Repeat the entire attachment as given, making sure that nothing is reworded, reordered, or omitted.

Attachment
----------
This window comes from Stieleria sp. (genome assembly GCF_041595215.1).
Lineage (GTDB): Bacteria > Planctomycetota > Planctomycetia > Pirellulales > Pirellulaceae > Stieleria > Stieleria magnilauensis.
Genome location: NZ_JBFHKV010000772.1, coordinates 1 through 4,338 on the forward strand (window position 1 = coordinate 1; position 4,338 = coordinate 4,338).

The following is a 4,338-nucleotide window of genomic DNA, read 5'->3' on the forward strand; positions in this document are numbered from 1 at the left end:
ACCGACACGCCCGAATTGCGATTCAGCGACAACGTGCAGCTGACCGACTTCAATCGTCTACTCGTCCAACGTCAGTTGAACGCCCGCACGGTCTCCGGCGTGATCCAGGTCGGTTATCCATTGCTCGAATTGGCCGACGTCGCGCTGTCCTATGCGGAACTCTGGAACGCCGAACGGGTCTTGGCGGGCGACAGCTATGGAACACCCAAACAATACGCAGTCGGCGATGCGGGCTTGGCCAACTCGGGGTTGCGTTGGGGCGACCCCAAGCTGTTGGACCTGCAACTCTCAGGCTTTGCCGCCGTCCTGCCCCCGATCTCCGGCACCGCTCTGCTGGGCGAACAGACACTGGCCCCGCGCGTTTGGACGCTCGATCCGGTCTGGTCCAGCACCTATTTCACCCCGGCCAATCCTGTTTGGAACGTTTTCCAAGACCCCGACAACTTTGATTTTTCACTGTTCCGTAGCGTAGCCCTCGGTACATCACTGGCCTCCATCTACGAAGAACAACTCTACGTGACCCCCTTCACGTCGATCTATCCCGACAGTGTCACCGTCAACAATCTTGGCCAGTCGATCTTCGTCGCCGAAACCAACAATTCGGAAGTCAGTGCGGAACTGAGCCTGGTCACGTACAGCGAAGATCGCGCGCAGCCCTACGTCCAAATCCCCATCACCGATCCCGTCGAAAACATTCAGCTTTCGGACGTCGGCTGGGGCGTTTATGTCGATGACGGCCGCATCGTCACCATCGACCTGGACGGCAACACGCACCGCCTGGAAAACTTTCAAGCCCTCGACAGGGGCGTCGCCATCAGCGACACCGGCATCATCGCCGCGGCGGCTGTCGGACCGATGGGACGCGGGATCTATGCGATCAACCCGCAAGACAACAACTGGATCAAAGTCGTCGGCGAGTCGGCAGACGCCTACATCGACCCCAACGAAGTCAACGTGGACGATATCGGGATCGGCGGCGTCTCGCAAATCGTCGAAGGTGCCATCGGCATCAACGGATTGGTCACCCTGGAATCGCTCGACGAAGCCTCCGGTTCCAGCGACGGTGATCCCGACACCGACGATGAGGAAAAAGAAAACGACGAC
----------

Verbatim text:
This window comes from Stieleria sp. (genome assembly GCF_041595215.1).
Lineage (GTDB): Bacteria > Planctomycetota > Planctomycetia > Pirellulales > Pirellulaceae > Stieleria > Stieleria magnilauensis.
Genome location: NZ_JBFHKV010000772.1, coordinates 1 through 4,338 on the forward strand (window position 1 = coordinate 1; position 4,338 = coordinate 4,338).

The following is a 4,338-nucleotide window of genomic DNA, read 5'->3' on the forward strand; positions in this document are numbered from 1 at the left end:
ACCGACACGCCCGAATTGCGATTCAGCGACAACGTGCAGCTGACCGACTTCAATCGTCTACTCGTCCAACGTCAGTTGAACGCCCGCACGGTCTCCGGCGTGATCCAGGTCGGTTATCCATTGCTCGAATTGGCCGACGTCGCGCTGTCCTATGCGGAACTCTGGAACGCCGAACGGGTCTTGGCGGGCGACAGCTATGGAACACCCAAACAATACGCAGTCGGCGATGCGGGCTTGGCCAACTCGGGGTTGCGTTGGGGCGACCCCAAGCTGTTGGACCTGCAACTCTCAGGCTTTGCCGCCGTCCTGCCCCCGATCTCCGGCACCGCTCTGCTGGGCGAACAGACACTGGCCCCGCGCGTTTGGACGCTCGATCCGGTCTGGTCCAGCACCTATTTCACCCCGGCCAATCCTGTTTGGAACGTTTTCCAAGACCCCGACAACTTTGATTTTTCACTGTTCCGTAGCGTAGCCCTCGGTACATCACTGGCCTCCATCTACGAAGAACAACTCTACGTGACCCCCTTCACGTCGATCTATCCCGACAGTGTCACCGTCAACAATCTTGGCCAGTCGATCTTCGTCGCCGAAACCAACAATTCGGAAGTCAGTGCGGAACTGAGCCTGGTCACGTACAGCGAAGATCGCGCGCAGCCCTACGTCCAAATCCCCATCACCGATCCCGTCGAAAACATTCAGCTTTCGGACGTCGGCTGGGGCGTTTATGTCGATGACGGCCGCATCGTCACCATCGACCTGGACGGCAACACGCACCGCCTGGAAAACTTTCAAGCCCTCGACAGGGGCGTCGCCATCAGCGACACCGGCATCATCGCCGCGGCGGCTGTCGGACCGATGGGACGCGGGATCTATGCGATCAACCCGCAAGACAACAACTGGATCAAAGTCGTCGGCGAGTCGGCAGACGCCTACATCGACCCCAACGAAGTCAACGTGGACGATATCGGGATCGGCGGCGTCTCGCAAATCGTCGAAGGTGCCATCGGCATCAACGGATTGGTCACCCTGGAATCGCTCGACGAAGCCTCCGGTTCCAGCGACGGTGATCCCGACACCGACGATGAGGAAAAAGAAAACGACGAC